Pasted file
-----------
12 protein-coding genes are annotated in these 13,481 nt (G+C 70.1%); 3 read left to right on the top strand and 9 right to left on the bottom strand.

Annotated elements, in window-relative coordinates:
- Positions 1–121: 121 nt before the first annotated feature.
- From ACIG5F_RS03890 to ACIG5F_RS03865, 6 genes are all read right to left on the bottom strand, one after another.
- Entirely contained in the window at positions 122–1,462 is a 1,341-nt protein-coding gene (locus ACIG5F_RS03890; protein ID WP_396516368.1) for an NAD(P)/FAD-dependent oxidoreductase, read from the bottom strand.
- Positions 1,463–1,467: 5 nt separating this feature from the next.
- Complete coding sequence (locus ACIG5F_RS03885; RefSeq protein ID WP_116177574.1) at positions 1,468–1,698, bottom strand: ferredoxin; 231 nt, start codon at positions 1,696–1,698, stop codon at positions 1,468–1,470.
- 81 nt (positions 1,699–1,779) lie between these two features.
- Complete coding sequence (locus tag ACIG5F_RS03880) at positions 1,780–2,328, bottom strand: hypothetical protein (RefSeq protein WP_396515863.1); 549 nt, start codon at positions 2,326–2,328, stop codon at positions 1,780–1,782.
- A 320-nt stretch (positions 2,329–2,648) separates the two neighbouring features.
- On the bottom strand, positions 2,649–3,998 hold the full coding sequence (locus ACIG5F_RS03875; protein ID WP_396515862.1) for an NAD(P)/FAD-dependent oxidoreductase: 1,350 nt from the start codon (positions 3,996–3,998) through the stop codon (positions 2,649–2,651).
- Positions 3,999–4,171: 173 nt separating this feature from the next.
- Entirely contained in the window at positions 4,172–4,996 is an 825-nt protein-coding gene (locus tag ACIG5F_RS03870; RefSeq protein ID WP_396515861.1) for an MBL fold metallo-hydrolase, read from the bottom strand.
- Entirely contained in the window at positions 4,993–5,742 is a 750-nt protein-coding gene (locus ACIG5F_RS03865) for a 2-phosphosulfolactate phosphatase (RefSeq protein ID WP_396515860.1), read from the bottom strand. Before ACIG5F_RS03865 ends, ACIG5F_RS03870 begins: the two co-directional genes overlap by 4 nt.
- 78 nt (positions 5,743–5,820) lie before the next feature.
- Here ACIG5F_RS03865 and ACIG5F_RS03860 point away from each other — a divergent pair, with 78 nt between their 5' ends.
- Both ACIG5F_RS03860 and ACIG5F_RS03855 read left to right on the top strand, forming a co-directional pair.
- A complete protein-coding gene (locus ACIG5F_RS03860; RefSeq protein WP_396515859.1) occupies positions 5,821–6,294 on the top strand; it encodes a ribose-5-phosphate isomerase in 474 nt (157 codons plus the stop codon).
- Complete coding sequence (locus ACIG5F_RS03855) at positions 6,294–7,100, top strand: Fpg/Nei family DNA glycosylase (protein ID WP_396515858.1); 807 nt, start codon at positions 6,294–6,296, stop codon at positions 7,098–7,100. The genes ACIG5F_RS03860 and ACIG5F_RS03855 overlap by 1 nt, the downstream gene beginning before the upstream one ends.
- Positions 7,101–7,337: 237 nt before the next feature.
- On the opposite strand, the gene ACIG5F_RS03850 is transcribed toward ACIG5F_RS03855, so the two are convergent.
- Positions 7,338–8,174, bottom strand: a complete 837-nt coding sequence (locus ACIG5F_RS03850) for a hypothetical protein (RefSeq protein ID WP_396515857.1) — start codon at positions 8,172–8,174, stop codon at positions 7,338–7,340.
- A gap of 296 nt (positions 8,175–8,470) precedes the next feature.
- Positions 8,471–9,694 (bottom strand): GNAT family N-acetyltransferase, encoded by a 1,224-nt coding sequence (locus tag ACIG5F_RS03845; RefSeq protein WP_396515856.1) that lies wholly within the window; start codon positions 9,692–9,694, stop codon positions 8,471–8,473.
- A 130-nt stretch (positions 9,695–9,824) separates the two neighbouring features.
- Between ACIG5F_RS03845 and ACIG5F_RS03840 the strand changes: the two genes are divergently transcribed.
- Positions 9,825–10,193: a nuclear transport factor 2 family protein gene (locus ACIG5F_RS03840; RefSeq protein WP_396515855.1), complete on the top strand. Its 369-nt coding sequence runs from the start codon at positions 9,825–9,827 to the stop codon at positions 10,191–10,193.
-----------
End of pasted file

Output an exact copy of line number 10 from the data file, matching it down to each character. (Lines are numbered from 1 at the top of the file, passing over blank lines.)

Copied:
- A 320-nt stretch (positions 2,329–2,648) separates the two neighbouring features.